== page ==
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The Miraculous Story of St. Michael’s Shrine in Tarpon Springs

Shrine in Tarpon Springs
Saint Michael’s Shrine in Tarpon Springs, FL. Credit: Greek Reporter

Saint Michael’s Shrine at 113 Hope Street in Tarpon Springs, Florida, is a place where the faithful have reported miracles for decades. It was built more than eighty years ago to fulfill the promise an ill eleven-year-old boy made to the Archangel Michael after the Saint saved his life, according to his sister, Goldie Parr.

To this day, people visit the shrine to pray and light a candle, and there are testimonies of true miracles which have taken place there.

The story of the icon from the Holy Abbey of Taxiarchis Michael of Panormitis on the island of Symi in Greece’s Dodecanese and how it came to St. Michael’s Shrine began many decades ago.

In June 1937, Maria Tsalickis, wife of Tarpon Springs sponge diver James Tsalickis, visited her birthplace Symi to meet the Abbot Prior Chrysanthos of the Monastery of Taxiarchis Michael of Panormitis. The purpose of the long journey was to fulfill an old promise.

Fulfilling a promise in Tarpon Springs

Her husband, who had been in danger while on a voyage, had promised the Abbot Prior that he would make an offering to the Monastery. His wife was proud to deliver an offering of $300 on his behalf. This constituted an enormous sum of money at that time. The Abbot Prior thanked her, and to show his gratitude, he took a small silver icon of Taxiarchis Michael, which was hanging in the Church, and gave it to her.

Maria Tsalickis said that chills of emotion and awe seized her body and soul as soon as she touched the icon. Upon her return to Tarpon Springs, she placed the Holy Icon of Taxiarchis on a table under the Iconostasis.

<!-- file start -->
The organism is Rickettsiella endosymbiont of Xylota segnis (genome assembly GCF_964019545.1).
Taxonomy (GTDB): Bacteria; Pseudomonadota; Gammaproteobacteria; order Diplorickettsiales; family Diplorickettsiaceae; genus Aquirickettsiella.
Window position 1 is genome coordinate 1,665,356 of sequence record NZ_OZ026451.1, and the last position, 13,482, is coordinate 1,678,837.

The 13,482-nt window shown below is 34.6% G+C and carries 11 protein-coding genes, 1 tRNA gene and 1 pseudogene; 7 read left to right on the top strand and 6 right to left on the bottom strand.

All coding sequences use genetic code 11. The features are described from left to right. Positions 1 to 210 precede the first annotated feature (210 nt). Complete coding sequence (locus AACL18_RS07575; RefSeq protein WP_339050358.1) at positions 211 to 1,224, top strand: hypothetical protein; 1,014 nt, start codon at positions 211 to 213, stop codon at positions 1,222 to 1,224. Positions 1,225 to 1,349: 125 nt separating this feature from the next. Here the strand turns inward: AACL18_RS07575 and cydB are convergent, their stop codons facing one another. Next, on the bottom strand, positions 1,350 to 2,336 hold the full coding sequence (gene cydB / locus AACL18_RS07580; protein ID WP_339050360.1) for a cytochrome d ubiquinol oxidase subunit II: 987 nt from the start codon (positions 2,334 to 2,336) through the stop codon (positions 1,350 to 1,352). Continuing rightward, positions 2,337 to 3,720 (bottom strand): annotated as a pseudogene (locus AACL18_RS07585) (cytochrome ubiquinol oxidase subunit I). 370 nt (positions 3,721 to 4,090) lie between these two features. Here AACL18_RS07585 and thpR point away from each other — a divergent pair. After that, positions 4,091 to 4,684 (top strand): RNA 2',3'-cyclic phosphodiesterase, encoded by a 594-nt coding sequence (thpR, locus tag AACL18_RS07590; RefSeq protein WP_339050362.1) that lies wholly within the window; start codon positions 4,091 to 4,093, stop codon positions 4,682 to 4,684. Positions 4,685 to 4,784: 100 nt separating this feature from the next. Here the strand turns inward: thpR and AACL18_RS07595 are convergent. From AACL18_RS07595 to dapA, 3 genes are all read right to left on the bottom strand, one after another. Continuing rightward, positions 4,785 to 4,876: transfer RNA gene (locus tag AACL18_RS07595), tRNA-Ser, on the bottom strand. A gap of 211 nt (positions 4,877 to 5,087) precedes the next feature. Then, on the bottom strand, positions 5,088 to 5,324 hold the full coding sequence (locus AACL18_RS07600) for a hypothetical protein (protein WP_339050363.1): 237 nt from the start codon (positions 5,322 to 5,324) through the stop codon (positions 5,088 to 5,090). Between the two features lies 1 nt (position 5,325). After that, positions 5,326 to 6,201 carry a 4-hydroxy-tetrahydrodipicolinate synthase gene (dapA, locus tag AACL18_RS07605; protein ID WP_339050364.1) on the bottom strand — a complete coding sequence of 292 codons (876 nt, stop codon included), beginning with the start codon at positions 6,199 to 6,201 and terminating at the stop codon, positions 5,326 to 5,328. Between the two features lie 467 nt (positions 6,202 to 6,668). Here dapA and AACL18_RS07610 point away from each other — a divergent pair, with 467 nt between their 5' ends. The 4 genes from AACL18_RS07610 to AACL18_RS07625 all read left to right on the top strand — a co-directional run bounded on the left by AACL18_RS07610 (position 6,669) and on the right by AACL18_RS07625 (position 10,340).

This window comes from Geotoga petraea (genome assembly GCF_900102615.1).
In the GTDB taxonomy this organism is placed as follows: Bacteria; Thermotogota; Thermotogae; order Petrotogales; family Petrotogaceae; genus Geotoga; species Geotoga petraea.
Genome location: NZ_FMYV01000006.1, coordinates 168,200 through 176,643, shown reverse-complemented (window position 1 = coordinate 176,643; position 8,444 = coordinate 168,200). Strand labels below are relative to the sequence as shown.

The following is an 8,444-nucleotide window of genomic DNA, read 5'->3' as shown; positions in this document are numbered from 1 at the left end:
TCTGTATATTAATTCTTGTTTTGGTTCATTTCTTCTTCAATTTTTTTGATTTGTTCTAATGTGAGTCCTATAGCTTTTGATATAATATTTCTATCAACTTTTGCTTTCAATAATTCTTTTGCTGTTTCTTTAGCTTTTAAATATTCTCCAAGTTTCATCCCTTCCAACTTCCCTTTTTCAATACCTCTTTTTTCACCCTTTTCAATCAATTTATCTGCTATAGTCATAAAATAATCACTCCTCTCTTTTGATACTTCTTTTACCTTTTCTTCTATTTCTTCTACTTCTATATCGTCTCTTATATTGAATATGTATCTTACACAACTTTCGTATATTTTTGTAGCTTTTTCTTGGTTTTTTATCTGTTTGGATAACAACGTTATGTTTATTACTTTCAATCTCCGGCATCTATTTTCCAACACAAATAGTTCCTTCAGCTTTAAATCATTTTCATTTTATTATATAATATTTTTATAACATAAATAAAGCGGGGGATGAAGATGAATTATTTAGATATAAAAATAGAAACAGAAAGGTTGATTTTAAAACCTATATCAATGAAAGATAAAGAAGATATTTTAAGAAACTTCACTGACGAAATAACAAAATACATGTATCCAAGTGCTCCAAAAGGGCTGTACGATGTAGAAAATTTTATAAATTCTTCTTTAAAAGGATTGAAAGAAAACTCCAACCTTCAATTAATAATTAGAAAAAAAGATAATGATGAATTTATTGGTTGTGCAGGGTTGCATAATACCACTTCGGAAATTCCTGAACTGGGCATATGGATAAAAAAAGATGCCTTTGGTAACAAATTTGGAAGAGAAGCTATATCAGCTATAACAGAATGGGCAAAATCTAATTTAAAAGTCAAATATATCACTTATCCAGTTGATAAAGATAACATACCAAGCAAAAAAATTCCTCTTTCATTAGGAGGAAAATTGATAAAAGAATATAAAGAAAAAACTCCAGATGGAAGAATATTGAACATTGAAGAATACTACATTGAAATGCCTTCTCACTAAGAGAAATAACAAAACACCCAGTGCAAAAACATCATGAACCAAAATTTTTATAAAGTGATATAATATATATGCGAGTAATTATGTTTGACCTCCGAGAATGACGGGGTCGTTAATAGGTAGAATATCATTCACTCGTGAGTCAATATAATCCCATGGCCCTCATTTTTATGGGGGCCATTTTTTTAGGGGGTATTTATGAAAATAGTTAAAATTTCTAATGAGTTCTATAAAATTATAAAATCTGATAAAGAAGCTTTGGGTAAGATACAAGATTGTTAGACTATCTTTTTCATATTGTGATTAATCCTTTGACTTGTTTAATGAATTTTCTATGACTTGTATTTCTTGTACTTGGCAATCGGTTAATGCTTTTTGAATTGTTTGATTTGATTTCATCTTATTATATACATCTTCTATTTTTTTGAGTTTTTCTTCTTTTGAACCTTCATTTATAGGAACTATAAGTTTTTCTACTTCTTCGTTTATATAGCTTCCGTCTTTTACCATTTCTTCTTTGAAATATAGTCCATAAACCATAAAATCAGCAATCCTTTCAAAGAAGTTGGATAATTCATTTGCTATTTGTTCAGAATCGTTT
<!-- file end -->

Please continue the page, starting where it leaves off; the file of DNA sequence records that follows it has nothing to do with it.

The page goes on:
A year later, on the 6th of November, 1938, she was sitting at home with relatives when all of a sudden they heard the sound of a church bell—the very same bell as that of the Holy Abbey of Taxiarchis of Panormitis back in Symi. The sound was somehow emanating from the Icon of Taxiarchis, which was on the table. The sound lasted until 3 AM the next day and left everyone dumbstruck with awe.

Maria visited Father Theophilos Karaphilis, the priest of the Church of Saint Nicholas of Tarpon Springs, and told him what had happened. Father Theophilos instructed her to bring the icon to church, where a holy ceremony of breaking the holy bread was performed.

Bells ring in Tarpon Springs

The following day was the Feast Day of Saint Michael Taxiarchis. After eight days, Maria brought the icon home. The extraordinary event of the pealing bells repeated itself the following year, and the next, and the same church ceremony was repeated.

In December 1939, Maria’s second-born son Steve became sick with a high fever and was taken to the hospital, where his condition worsened. He was then diagnosed with a brain tumor, and he fell into a coma. He then suddenly awoke and told his mother, “Mama, I want you to bring me the Icon of the Taxiarchis.”

The mother asked her koumpara to bring the icon to the hospital. As soon as Steve saw the icon, he asked his mother to place it on his chest. He crossed his hands over the icon and began speaking unintelligibly. He then told his mother, clearly, “Mama, Taxiarchis wants you to build his shrine.” Maria automatically agreed just to satisfy her son.

Steve said, “Mama, say yes with your heart, for he says tomorrow at 10 AM I will be cured.” and Maria replied, “Yes, Steve, yes, my Steve, with all my heart, I will erect his shrine, as long as he wishes it.” The boy then slept quietly until the following day.

Mother fulfills son’s wish to build Tarpon Springs shrine

The next day Steve was indeed cured and went back to school only days later. His parents, with much difficulty, erected a small stone chapel in their backyard a year later. Steve, now strong and healthy, grew up to become a popular middle school guidance counselor.

From that day on, several miracles have been reported at the shrine after many people came there and prayed to the Holy Icon of Saint Michael Taxiarchis. Local papers wrote about a young girl who was blinded and regained her sight; a crippled woman began walking again.

Another woman reportedly got up from her wheelchair after nine failed operations; tumors disappeared; a deaf woman’s hearing was restored; and women who previously had been unable to conceive became pregnant.

Today, Goldie Parr, the daughter of James and Maria Tsalickis and Steve’s sister, tends to the shrine, keeping the flame of faith alive. Steve Tsalickis passed away in 2007—many, many years later than the 24 hours the doctors gave him as a prognosis when he was only eleven years old.

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